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Arte Próceres: the Place Cuban Floor Tiles Deserve
Emmanuel Servais Agboton, creador de Arte Próceres. Photo: Gabriel Guerra Bianchini.
Emmanuel Servais Agboton, creador de Arte Próceres. Photo: Gabriel Guerra Bianchini.

Although he was born in Benin, Western Africa, creator Emmanuel Servais Agboton likes to be called Cuban. He arrived in 1982 to study electric engineering thanks to a Cuban government scholarship. Here he discovered the work that is his passion: making floor tiles.
More than two decades ago, this entrepreneur turned artist created Arte Próceres, a family business that was born of his curiosity about “that invaluable wealth I saw at my feet, deteriorated in multiple mansions in Havana.”
Almost all the workers of Arte Próceres are members of the Cuban Association of Artisan Artists (ACAA). In 2013 they won the Award of the Havana International Crafts Fair (FIART). Places like the Ambos Mundos Hotel, the National Council of Visual Arts, the Formas Gallery, the Casa de Patrimonio, the homes of dancer Carlos Acosta and of singer Cucú Diamantes, exhibit his beautiful floor tiles, lasting and of optimum quality.
At present he is restoring the floors of the famous Hotel Nacional de Cuba. “Perfection does not exist, but we much get as close as possible to it. The better things come out for us the more effort we must make, those who really work are never satisfied,” says Emmanuel to OnCuba while holding one of his molds for hydraulic floor tiles (almost 400, a figure that turns him into the creator with the greatest number of designs on a world level).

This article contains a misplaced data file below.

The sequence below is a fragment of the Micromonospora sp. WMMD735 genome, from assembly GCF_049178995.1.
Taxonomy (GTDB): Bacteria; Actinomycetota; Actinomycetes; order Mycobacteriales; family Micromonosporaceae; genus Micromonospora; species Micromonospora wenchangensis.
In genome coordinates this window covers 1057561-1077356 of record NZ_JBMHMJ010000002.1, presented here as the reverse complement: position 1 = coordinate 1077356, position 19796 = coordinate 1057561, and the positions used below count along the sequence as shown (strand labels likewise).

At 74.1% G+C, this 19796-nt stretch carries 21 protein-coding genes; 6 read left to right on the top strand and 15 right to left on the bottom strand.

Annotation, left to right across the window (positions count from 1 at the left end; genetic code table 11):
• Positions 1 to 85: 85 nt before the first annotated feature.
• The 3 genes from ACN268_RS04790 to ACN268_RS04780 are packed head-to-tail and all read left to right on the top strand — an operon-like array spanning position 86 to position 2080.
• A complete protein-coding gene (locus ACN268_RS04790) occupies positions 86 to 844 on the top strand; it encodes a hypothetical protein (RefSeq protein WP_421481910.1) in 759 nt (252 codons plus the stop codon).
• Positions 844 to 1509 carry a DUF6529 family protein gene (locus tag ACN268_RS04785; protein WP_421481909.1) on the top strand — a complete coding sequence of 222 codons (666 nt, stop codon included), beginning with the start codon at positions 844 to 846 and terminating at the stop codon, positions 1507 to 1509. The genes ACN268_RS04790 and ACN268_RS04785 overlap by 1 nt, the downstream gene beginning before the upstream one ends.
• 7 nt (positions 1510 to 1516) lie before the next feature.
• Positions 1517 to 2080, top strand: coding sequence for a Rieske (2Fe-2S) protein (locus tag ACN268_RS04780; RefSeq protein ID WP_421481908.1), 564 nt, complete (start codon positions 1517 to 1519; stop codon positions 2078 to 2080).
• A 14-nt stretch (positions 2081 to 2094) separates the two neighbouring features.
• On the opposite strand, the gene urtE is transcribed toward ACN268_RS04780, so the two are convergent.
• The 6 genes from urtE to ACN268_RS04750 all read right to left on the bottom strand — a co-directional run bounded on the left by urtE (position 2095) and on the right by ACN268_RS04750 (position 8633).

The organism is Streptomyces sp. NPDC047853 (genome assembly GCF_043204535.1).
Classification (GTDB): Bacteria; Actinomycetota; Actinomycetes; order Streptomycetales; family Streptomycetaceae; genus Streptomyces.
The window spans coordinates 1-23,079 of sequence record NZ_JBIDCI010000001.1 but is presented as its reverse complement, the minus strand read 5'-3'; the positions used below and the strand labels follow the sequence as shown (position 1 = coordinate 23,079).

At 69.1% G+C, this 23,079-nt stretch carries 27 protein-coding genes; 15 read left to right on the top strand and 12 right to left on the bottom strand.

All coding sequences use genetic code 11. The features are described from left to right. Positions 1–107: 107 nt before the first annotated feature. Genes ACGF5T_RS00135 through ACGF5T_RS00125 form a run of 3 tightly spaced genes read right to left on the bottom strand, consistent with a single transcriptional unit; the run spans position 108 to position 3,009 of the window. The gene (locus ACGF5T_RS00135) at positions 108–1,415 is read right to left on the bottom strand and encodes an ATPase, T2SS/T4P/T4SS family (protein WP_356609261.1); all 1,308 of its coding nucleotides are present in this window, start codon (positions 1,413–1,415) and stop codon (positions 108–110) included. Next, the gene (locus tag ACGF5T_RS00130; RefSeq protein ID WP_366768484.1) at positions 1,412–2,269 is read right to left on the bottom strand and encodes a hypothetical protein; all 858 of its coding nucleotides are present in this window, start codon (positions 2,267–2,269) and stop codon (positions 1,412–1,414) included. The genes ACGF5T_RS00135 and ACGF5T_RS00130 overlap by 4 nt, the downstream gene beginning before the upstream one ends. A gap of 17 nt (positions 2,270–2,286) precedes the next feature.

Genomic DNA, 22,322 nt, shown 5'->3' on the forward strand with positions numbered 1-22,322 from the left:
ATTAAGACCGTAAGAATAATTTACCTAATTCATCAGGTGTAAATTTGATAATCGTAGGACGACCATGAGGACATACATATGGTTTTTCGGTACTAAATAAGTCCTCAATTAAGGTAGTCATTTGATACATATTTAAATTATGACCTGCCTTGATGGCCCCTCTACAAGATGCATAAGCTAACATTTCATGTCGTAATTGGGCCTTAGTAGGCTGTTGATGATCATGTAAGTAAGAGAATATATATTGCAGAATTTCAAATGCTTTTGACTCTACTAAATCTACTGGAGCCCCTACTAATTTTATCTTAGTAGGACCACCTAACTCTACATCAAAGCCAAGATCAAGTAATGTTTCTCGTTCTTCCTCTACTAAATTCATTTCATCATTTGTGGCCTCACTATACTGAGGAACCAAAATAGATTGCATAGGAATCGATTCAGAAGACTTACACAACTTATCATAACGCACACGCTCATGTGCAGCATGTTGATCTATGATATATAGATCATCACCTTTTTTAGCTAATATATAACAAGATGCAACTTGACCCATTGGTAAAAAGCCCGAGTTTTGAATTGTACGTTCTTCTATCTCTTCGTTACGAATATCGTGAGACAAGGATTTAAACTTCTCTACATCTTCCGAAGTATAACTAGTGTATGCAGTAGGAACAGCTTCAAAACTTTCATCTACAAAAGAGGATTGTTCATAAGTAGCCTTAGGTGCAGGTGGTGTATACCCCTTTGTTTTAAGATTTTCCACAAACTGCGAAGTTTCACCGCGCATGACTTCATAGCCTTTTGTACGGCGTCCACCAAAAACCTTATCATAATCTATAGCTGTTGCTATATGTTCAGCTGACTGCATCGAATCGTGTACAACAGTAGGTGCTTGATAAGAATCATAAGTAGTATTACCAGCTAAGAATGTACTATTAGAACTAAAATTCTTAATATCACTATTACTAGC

“When I finished the career I returned to my country, but the political instability made me reconsider returning to Cuba and staying. When one is young the spirit of adventure and dissatisfaction make you experiment. I had fallen in love with the floor tiles and started asking around about them. At 23 I saw for the first time a floor tile and it captivated me, since in my native country they don’t exist, most of the floors are made of cement. I had never seen a tile factory, and when I saw one the impact was such that I decided to devote myself to that. Everything started in 1995, when I decided to make the tiles for my home. I started making the machinery; success doesn’t lie in making the tile but rather in manufacturing the machine. A motor here, a screw over there, I have one that is a complete hybrid from several countries, scrap iron, materials in disuse and the goodwill of the people who have collaborated have been essential, they are unique machines made thanks to constant experimenting. The frame, the plaque…we make everything, everything is made in Cuba and we give a guarantee of 100 years. The raw material, with which we have created more than 200,000 pieces, comes from the thruway’s concrete wastes. With Cuban mills, or stone grinders created by ourselves, we give the shape we need.”

Photo by Gabriel Guerra Bianchini
Photo by Gabriel Guerra Bianchini

What is the special characteristic of your floor tiles?